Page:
The good news is if it’s going in a cup of joe you’re reducing your risk of liver cancer. And the more the better! A new study by the Universities of Southampton and Edinburgh show the more coffee you drink the greater the reduction in risk of developing HCC, the most common form of primary liver cancer, which also happens to be the second leading cause of cancer death globally. So, go ahead and splurge at the coffee pot tomorrow. According to the findings, increasing coffee consumption by two cups a day was associated with a 35% reduction, and when compared to those that don’t drink coffee, five cups may halve the risk. For the decaf drinkers (by the way, what’s the point?), it’s beneficial, too. Here’s to chocolate and coffee tomorrow.
The formula for rising healthcare costs in the US is filled with a bunch of pointed fingers lately. One finger is being pointed at drug maker Kaléo (no, not that Kaleo) by pharmacy benefit manager Express Scripts. They’re suing Kaléo over its price hikes on a heroin/painkiller overdose treatment. According to Express Scripts, these hikes triggered price protection rebates owed to Express Scripts, which total around $14 million—most of the lawsuit. The PBM has successfully sued larger drug companies like Horizon, so Kaléo may be at a bit of a disadvantage here. Especially since Express Scripts could use the extra cash to deal with the fingers pointed at it, including one $15B lawsuit by its (soon-to-be former) largest customer, the insurance provider Anthem.
Here at InsightCity we have a saying, “don’t get sick.” Why? Well, aside from medical errors as a leading cause of death in the US, you could pick up antibiotic resistant bacteria while receiving care in a medical environment. There is good news for the ~2 million Americans who catch one of these resistant strains each year (not always at hospitals!). An old antibiotic that’s been around since the 1950s, vancomycin, has been retooled to deliver a trinity of fatal blows to bacteria that have become antibiotic resistant—including strains impervious to the original vancomycin. Each of the three tweaks is capable of bactericide alone, combined it’s one killer antibiotic. Thank you, scientists, Akinori Okano, Nicholas Isley and Dale Boger!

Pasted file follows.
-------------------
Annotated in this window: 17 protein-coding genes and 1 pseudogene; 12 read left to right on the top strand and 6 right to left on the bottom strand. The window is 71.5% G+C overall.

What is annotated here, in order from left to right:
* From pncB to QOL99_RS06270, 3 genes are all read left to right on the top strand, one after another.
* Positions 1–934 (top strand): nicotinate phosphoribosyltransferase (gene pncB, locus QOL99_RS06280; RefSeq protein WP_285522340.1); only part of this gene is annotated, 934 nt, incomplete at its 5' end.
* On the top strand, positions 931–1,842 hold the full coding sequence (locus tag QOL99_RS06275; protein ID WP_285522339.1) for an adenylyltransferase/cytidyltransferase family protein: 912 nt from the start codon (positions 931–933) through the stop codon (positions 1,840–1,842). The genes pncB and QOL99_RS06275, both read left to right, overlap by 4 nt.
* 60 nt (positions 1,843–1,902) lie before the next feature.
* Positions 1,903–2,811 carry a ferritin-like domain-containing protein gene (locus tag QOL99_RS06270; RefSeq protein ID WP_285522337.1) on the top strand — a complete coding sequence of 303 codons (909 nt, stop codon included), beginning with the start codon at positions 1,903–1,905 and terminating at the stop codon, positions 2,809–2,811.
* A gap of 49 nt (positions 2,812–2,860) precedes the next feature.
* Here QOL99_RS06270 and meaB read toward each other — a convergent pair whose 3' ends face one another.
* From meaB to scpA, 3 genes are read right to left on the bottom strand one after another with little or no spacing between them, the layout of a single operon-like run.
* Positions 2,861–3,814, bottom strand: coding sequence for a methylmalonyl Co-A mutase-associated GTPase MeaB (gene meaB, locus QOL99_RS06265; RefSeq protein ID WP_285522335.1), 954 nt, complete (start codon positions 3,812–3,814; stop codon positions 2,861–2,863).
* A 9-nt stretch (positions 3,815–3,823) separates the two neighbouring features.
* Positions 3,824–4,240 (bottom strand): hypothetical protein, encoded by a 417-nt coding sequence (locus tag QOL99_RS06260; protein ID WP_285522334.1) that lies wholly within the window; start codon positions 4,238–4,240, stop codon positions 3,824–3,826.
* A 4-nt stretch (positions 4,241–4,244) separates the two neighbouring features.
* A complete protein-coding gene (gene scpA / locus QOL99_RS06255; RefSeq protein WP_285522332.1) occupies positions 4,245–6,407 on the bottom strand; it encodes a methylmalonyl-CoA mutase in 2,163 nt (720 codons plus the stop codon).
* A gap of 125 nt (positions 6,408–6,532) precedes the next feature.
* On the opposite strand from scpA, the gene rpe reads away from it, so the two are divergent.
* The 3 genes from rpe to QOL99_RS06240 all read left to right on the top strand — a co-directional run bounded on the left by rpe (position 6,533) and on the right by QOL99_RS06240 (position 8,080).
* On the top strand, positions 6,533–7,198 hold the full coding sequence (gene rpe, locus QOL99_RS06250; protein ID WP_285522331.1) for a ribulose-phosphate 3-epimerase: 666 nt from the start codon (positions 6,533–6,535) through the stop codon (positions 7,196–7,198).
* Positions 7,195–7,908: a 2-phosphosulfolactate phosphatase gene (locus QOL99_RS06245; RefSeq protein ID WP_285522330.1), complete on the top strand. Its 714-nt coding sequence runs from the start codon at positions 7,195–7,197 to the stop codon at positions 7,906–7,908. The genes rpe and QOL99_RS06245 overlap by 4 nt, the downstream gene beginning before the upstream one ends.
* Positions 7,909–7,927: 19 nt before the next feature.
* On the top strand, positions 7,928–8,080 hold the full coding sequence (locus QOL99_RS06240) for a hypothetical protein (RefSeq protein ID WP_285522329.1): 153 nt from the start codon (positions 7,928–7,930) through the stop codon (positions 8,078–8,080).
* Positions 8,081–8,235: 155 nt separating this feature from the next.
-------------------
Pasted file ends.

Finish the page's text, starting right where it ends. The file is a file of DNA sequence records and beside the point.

Drug pricing is hot. Want proof? According to The New York Times, there are six major drug pricing bills under consideration. For those who require it, here’s a refresher on the U.S. legislative process. Two of the proposed bills focus on the approval of generic medications. One would require pharma companies to give notice before price increases. Another would allow U.S. citizens to import cheaper drugs from other countries. Two others would require PBMs to disclose rebate levels and increase transparency. Additionally, President Trump is asking why the government does not negotiate prices it pays for Medicare. Net-net: there are lots of spaghetti strands being thrown at the drug pricing refrigerator, let’s see what sticks.
Like this guy, Ohio is not happy with a handful of drug-makers. On Wednesday, the state filed a lawsuit stating the drug-makers “helped unleash a health care crisis that has had far-reaching financial, social, and deadly consequences in the State of Ohio.” The targets of the lawsuit are Purdue Pharma, Endo Health Solutions, Teva Pharmaceutical Industries, Johnson & Johnson, and Allergan. The reason behind the lawsuit, according to the office of state Attorney General Mike Dewine, is that “the drug companies engaged in fraudulent marketing regarding the risks and benefits of prescription opioids which fueled Ohio’s opioid epidemic.” Lawsuits including this one could shape up similarly to those that hit tobacco companies in the 90’s, which saw states win settlements of over $200 billion.